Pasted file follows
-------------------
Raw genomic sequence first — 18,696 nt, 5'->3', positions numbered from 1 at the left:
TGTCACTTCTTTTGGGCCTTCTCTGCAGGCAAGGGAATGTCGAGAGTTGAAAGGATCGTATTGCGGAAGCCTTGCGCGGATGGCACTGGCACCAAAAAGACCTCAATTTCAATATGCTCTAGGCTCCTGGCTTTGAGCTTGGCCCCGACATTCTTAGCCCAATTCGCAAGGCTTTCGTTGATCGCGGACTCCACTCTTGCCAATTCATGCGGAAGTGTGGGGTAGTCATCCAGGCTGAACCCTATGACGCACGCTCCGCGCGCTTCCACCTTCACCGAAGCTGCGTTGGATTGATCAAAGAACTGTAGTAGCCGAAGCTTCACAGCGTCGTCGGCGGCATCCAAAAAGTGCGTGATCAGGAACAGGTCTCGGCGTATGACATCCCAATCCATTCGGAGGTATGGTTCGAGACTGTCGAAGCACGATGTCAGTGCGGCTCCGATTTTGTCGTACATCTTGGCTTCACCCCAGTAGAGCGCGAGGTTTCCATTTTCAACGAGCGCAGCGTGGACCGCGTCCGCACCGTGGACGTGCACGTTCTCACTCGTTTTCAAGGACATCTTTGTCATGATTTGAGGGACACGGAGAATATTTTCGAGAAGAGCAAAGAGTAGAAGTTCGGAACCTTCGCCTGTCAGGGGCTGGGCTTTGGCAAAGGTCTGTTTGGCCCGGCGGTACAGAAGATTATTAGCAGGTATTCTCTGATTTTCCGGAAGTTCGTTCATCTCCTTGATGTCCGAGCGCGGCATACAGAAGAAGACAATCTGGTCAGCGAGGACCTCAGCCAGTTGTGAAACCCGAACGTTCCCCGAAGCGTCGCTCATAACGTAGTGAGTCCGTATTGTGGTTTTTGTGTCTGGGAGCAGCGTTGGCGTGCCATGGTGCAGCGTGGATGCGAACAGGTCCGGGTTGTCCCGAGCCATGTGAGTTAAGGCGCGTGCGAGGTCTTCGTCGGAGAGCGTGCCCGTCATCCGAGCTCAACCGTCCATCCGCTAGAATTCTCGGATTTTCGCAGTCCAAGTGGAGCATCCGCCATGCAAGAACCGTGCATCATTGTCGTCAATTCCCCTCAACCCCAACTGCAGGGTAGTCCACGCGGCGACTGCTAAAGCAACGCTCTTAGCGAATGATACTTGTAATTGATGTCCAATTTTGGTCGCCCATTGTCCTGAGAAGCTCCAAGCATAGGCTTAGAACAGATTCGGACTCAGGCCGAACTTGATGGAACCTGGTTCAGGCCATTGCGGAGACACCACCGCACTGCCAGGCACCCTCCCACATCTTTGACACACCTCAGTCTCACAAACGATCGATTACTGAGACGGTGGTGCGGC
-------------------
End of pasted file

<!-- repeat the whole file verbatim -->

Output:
Raw genomic sequence first — 18,696 nt, 5'->3', positions numbered from 1 at the left:
TGTCACTTCTTTTGGGCCTTCTCTGCAGGCAAGGGAATGTCGAGAGTTGAAAGGATCGTATTGCGGAAGCCTTGCGCGGATGGCACTGGCACCAAAAAGACCTCAATTTCAATATGCTCTAGGCTCCTGGCTTTGAGCTTGGCCCCGACATTCTTAGCCCAATTCGCAAGGCTTTCGTTGATCGCGGACTCCACTCTTGCCAATTCATGCGGAAGTGTGGGGTAGTCATCCAGGCTGAACCCTATGACGCACGCTCCGCGCGCTTCCACCTTCACCGAAGCTGCGTTGGATTGATCAAAGAACTGTAGTAGCCGAAGCTTCACAGCGTCGTCGGCGGCATCCAAAAAGTGCGTGATCAGGAACAGGTCTCGGCGTATGACATCCCAATCCATTCGGAGGTATGGTTCGAGACTGTCGAAGCACGATGTCAGTGCGGCTCCGATTTTGTCGTACATCTTGGCTTCACCCCAGTAGAGCGCGAGGTTTCCATTTTCAACGAGCGCAGCGTGGACCGCGTCCGCACCGTGGACGTGCACGTTCTCACTCGTTTTCAAGGACATCTTTGTCATGATTTGAGGGACACGGAGAATATTTTCGAGAAGAGCAAAGAGTAGAAGTTCGGAACCTTCGCCTGTCAGGGGCTGGGCTTTGGCAAAGGTCTGTTTGGCCCGGCGGTACAGAAGATTATTAGCAGGTATTCTCTGATTTTCCGGAAGTTCGTTCATCTCCTTGATGTCCGAGCGCGGCATACAGAAGAAGACAATCTGGTCAGCGAGGACCTCAGCCAGTTGTGAAACCCGAACGTTCCCCGAAGCGTCGCTCATAACGTAGTGAGTCCGTATTGTGGTTTTTGTGTCTGGGAGCAGCGTTGGCGTGCCATGGTGCAGCGTGGATGCGAACAGGTCCGGGTTGTCCCGAGCCATGTGAGTTAAGGCGCGTGCGAGGTCTTCGTCGGAGAGCGTGCCCGTCATCCGAGCTCAACCGTCCATCCGCTAGAATTCTCGGATTTTCGCAGTCCAAGTGGAGCATCCGCCATGCAAGAACCGTGCATCATTGTCGTCAATTCCCCTCAACCCCAACTGCAGGGTAGTCCACGCGGCGACTGCTAAAGCAACGCTCTTAGCGAATGATACTTGTAATTGATGTCCAATTTTGGTCGCCCATTGTCCTGAGAAGCTCCAAGCATAGGCTTAGAACAGATTCGGACTCAGGCCGAACTTGATGGAACCTGGTTCAGGCCATTGCGGAGACACCACCGCACTGCCAGGCACCCTCCCACATCTTTGACACACCTCAGTCTCACAAACGATCGATTACTGAGACGGTGGTGCGGC